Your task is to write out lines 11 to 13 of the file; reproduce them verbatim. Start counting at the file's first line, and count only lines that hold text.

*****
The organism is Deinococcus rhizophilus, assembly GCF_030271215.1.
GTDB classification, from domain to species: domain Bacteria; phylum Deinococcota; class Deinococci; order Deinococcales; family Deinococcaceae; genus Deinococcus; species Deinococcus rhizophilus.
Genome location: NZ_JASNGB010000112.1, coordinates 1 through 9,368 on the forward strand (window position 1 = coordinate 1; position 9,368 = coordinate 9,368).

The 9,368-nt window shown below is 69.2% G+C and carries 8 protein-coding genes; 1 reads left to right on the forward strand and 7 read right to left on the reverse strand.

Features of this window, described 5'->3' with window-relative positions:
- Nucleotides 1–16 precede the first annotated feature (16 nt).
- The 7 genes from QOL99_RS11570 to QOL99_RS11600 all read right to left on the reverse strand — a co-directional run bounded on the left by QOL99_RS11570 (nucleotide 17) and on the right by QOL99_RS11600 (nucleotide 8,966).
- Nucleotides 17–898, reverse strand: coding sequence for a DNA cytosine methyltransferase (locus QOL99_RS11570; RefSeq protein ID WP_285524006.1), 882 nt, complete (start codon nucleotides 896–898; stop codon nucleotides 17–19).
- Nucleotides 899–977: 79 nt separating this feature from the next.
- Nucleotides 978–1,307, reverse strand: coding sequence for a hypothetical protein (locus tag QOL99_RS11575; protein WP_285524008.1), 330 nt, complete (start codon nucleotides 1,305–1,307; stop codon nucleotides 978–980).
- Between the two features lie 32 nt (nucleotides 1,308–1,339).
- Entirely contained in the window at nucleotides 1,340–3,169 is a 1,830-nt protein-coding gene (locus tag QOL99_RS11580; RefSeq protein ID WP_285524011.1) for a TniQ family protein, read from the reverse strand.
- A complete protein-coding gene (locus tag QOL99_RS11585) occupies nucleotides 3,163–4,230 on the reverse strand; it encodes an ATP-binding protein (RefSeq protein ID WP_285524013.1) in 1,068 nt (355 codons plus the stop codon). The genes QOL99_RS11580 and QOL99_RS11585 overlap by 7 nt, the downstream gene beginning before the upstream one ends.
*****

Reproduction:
- Between the two features lie 32 nt (nucleotides 1,308–1,339).
- Entirely contained in the window at nucleotides 1,340–3,169 is a 1,830-nt protein-coding gene (locus tag QOL99_RS11580; RefSeq protein ID WP_285524011.1) for a TniQ family protein, read from the reverse strand.
- A complete protein-coding gene (locus tag QOL99_RS11585) occupies nucleotides 3,163–4,230 on the reverse strand; it encodes an ATP-binding protein (RefSeq protein ID WP_285524013.1) in 1,068 nt (355 codons plus the stop codon). The genes QOL99_RS11580 and QOL99_RS11585 overlap by 7 nt, the downstream gene beginning before the upstream one ends.